November 2019 Volume LIV Number 6


Practice Management and Marketing News

May 2017 Volume LII Number 3

Key Components in Employee Retention

Julie Weir & Associates is recognized as the premier consulting firm specializing in pediatric dentistry since 1996.

High retention of productive employees is one of the most critical benchmarks of a healthy dental practice. Employee retention is integral in making a business thrive and achieve its goals. In the last five years, there has been a dramatic shift in workplace expectations. Currently, competitive pay and benefits no longer will retain top performers. Employees now desire a sense of fulfillment in the workplace with opportunities that allow and encourage personal growth and development or they will look for these opportunities elsewhere. Just as technol- ogy has changed significantly in dentistry, so has successful employee engagement and retention. Doctors must now have the leadership skills to attract and retain great employees.


• Understanding a common goal inspires employees to be engaged and driven by a greater purpose. The doctor should share their vision for the practice and the why behind their motivators and chosen passion of pediatric dentistry. This will help the team better understand what they are a part of and being asked to help create.
• Discuss the work place culture that each team member is expected to support. This is represented through the office decor, the team’s appearance, verbal skills and how they interact with each another as well as with the patients and parents.
• Understand each employee’s set of motivators and growth goals. Look for ways to help them feel engaged and fulfilled.
• As a team, create two practice mission statements that align with the goals of the doctor’s vision: 1) a practice mission statement on how to serve the patients and parents; and 2) a team mission state- ment on how to serve each other. A shared mission statement will encourage a unified team and serve as a reminder of the code of honor everyone is expected to abide by.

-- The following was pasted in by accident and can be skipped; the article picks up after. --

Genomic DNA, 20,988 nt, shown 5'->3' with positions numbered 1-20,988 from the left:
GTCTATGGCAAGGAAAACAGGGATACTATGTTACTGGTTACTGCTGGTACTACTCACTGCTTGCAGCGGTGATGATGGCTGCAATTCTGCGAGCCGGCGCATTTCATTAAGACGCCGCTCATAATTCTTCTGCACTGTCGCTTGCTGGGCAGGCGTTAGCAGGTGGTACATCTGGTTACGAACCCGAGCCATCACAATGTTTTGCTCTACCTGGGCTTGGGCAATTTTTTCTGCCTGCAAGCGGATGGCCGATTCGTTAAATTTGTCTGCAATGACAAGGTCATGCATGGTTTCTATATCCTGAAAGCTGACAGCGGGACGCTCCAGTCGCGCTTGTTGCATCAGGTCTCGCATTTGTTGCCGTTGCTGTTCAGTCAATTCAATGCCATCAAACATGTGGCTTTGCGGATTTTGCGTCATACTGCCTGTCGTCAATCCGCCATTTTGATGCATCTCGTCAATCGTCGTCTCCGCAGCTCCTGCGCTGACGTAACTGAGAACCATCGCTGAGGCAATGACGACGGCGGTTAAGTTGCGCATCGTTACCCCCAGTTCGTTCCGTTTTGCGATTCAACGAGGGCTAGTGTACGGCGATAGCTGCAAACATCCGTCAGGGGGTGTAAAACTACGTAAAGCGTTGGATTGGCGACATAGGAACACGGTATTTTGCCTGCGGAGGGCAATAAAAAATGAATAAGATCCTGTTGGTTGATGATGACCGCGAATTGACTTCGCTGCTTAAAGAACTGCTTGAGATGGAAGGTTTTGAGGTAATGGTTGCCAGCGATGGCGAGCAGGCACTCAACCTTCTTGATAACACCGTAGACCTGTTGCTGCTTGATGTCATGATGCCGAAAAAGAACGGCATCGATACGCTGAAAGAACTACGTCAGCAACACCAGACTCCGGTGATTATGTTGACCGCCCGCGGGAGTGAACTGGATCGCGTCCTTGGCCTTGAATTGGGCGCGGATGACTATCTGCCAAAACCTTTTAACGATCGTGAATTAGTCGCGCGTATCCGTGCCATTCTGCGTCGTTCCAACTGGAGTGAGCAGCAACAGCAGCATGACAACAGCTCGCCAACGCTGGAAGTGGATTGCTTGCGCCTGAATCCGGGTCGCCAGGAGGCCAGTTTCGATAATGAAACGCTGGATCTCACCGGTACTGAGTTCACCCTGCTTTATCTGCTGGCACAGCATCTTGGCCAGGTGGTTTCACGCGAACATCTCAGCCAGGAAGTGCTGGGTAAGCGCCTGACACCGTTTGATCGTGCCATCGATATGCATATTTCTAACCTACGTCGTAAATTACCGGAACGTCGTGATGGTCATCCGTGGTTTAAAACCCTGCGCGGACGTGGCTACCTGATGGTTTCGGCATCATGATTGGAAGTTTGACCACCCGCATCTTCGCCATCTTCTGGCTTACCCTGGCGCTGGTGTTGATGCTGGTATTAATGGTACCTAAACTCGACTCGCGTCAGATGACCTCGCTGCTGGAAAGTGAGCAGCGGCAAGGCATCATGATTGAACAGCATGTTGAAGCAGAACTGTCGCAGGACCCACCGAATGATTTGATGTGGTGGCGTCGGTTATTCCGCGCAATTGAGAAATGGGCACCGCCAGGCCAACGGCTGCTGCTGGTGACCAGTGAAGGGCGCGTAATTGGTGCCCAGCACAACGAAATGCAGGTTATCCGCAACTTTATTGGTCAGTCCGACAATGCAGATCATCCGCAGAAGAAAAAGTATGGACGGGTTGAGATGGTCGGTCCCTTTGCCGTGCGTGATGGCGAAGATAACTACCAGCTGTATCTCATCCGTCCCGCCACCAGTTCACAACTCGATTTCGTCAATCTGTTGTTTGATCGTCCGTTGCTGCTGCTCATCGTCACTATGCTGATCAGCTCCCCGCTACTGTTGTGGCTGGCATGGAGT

• Revisit the practice vision, mission statements and core practice values consistently with your team to stay on track.


• Employees want to have trust and confidence in their leaders. Be the kind of leader that employees want to follow:
• Show confidence in your work and ability to lead.
• Be the first to arrive for the morning meeting and welcome everyone with a smile on your face.

• Understand your attitude will set the mood/tone for the day.
• Show personal interest and encouragement in each employee.
• Simon Sinek, motivational author and consultant says, "A team is not a group of people who work together. A team is a group of people who trust each other." It is important for the doctor to create a foundation of trust with the team by trusting them to make the right decisions and delegate tasks with the courage that the task will get done correctly.
• Encourage employees to create strong workplace relationships where they feel they can depend and rely on each other.


• Emotional intelligence is defined as the capacity to be aware of, control and express one’s emotions, and handle interpersonal relationships judiciously and empathetically. The more emotionally intelligent a leader and team is, the happier and more productive the team will be because team members will feel recognized and appreciated.
• When the doctor shows vulnerability and kindness, it lets team members know that they are cared for as more than just employees.


• Employee’s personality, emotions and strengths all impact their work and productivity.
• Offering guidance and recognizing each employee’s contributions, accomplishments and positive behaviors creates confidence in the employee that their job performance is aligned with the practice’s goals and values.
• Recognize positive behavior instantly by telling employees how you value the behavior and how it makes a positive impact.
• Publicly celebrate success. Hold monthly award ceremonies for employees when they have accomplished goals or have made a dif- ference in a patient or parent’s day.


• Doctors can empower their team by regularly asking for ideas and feedback for practice improvement.
• Include co-leaders in business decisions. Get them involved. If the team feels that their ideas are heard, validated and implemented, the more invested they will be.
• Employees want stimulating work. Keep growing and introducing new ideas to the team.
• If you find an employee seems unfulfilled, find out what their work- place goals are, if appropriate, offer more challenging tasks or tasks that align more with their skills and personality.


• Engaged employees directly impact the bottom line. Incentives can be put into place to encourage certain behaviors or outcomes. People weigh an incentive’s value by how difficult it is to earn. If the goal is unattainable, the incentive will not produce the desired result. An effective rewards program must be attainable to engage employees.